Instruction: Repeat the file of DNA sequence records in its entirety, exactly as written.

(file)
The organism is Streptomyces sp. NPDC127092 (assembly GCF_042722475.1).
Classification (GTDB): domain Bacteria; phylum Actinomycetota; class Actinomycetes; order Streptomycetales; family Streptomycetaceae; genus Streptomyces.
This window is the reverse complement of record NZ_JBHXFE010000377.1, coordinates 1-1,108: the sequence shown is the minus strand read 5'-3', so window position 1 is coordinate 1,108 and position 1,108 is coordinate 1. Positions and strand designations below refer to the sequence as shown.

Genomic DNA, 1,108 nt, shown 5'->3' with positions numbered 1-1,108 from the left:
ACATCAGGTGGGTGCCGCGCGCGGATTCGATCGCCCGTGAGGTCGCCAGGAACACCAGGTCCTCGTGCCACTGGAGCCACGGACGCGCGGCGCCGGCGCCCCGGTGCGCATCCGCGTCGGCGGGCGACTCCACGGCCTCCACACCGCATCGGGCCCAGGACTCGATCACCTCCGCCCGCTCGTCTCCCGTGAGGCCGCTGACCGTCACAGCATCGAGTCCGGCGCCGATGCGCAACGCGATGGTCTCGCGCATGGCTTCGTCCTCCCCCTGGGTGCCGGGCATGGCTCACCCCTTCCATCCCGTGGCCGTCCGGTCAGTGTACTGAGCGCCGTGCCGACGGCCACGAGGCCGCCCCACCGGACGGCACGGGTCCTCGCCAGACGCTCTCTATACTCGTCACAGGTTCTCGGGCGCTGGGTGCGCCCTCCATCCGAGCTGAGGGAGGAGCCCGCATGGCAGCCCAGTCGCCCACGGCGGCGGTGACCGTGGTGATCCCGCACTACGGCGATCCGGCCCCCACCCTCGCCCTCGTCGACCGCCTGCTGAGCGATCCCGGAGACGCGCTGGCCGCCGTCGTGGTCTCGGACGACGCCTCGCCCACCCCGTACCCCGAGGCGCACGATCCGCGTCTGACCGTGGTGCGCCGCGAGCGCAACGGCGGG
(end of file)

The organism is Streptomyces sp. NPDC127092 (assembly GCF_042722475.1).
Classification (GTDB): domain Bacteria; phylum Actinomycetota; class Actinomycetes; order Streptomycetales; family Streptomycetaceae; genus Streptomyces.
This window is the reverse complement of record NZ_JBHXFE010000377.1, coordinates 1-1,108: the sequence shown is the minus strand read 5'-3', so window position 1 is coordinate 1,108 and position 1,108 is coordinate 1. Positions and strand designations below refer to the sequence as shown.

Genomic DNA, 1,108 nt, shown 5'->3' with positions numbered 1-1,108 from the left:
ACATCAGGTGGGTGCCGCGCGCGGATTCGATCGCCCGTGAGGTCGCCAGGAACACCAGGTCCTCGTGCCACTGGAGCCACGGACGCGCGGCGCCGGCGCCCCGGTGCGCATCCGCGTCGGCGGGCGACTCCACGGCCTCCACACCGCATCGGGCCCAGGACTCGATCACCTCCGCCCGCTCGTCTCCCGTGAGGCCGCTGACCGTCACAGCATCGAGTCCGGCGCCGATGCGCAACGCGATGGTCTCGCGCATGGCTTCGTCCTCCCCCTGGGTGCCGGGCATGGCTCACCCCTTCCATCCCGTGGCCGTCCGGTCAGTGTACTGAGCGCCGTGCCGACGGCCACGAGGCCGCCCCACCGGACGGCACGGGTCCTCGCCAGACGCTCTCTATACTCGTCACAGGTTCTCGGGCGCTGGGTGCGCCCTCCATCCGAGCTGAGGGAGGAGCCCGCATGGCAGCCCAGTCGCCCACGGCGGCGGTGACCGTGGTGATCCCGCACTACGGCGATCCGGCCCCCACCCTCGCCCTCGTCGACCGCCTGCTGAGCGATCCCGGAGACGCGCTGGCCGCCGTCGTGGTCTCGGACGACGCCTCGCCCACCCCGTACCCCGAGGCGCACGATCCGCGTCTGACCGTGGTGCGCCGCGAGCGCAACGGCGGG